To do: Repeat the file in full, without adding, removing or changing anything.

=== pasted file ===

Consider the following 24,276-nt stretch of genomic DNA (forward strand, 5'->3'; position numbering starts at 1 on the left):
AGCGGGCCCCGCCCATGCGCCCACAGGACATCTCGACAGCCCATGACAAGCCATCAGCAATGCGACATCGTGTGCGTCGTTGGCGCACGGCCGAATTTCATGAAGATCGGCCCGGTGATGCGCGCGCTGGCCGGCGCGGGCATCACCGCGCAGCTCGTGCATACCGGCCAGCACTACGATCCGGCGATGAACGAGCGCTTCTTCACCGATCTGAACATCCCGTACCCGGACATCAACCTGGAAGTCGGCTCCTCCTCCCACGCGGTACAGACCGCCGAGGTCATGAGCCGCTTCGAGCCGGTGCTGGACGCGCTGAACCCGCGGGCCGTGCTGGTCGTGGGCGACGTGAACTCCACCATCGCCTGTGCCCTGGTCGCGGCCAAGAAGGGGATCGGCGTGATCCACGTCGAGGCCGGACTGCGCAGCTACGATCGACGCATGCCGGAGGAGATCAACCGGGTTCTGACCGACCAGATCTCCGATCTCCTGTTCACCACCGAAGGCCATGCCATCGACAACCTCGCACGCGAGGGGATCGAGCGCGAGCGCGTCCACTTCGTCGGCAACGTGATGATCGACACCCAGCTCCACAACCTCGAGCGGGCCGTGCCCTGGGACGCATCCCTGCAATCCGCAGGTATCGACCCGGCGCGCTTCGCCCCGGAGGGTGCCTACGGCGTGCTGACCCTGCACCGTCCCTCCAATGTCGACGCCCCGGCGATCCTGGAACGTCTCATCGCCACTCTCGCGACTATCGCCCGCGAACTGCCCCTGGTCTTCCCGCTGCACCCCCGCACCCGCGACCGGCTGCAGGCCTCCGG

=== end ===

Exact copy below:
Consider the following 24,276-nt stretch of genomic DNA (forward strand, 5'->3'; position numbering starts at 1 on the left):
AGCGGGCCCCGCCCATGCGCCCACAGGACATCTCGACAGCCCATGACAAGCCATCAGCAATGCGACATCGTGTGCGTCGTTGGCGCACGGCCGAATTTCATGAAGATCGGCCCGGTGATGCGCGCGCTGGCCGGCGCGGGCATCACCGCGCAGCTCGTGCATACCGGCCAGCACTACGATCCGGCGATGAACGAGCGCTTCTTCACCGATCTGAACATCCCGTACCCGGACATCAACCTGGAAGTCGGCTCCTCCTCCCACGCGGTACAGACCGCCGAGGTCATGAGCCGCTTCGAGCCGGTGCTGGACGCGCTGAACCCGCGGGCCGTGCTGGTCGTGGGCGACGTGAACTCCACCATCGCCTGTGCCCTGGTCGCGGCCAAGAAGGGGATCGGCGTGATCCACGTCGAGGCCGGACTGCGCAGCTACGATCGACGCATGCCGGAGGAGATCAACCGGGTTCTGACCGACCAGATCTCCGATCTCCTGTTCACCACCGAAGGCCATGCCATCGACAACCTCGCACGCGAGGGGATCGAGCGCGAGCGCGTCCACTTCGTCGGCAACGTGATGATCGACACCCAGCTCCACAACCTCGAGCGGGCCGTGCCCTGGGACGCATCCCTGCAATCCGCAGGTATCGACCCGGCGCGCTTCGCCCCGGAGGGTGCCTACGGCGTGCTGACCCTGCACCGTCCCTCCAATGTCGACGCCCCGGCGATCCTGGAACGTCTCATCGCCACTCTCGCGACTATCGCCCGCGAACTGCCCCTGGTCTTCCCGCTGCACCCCCGCACCCGCGACCGGCTGCAGGCCTCCGG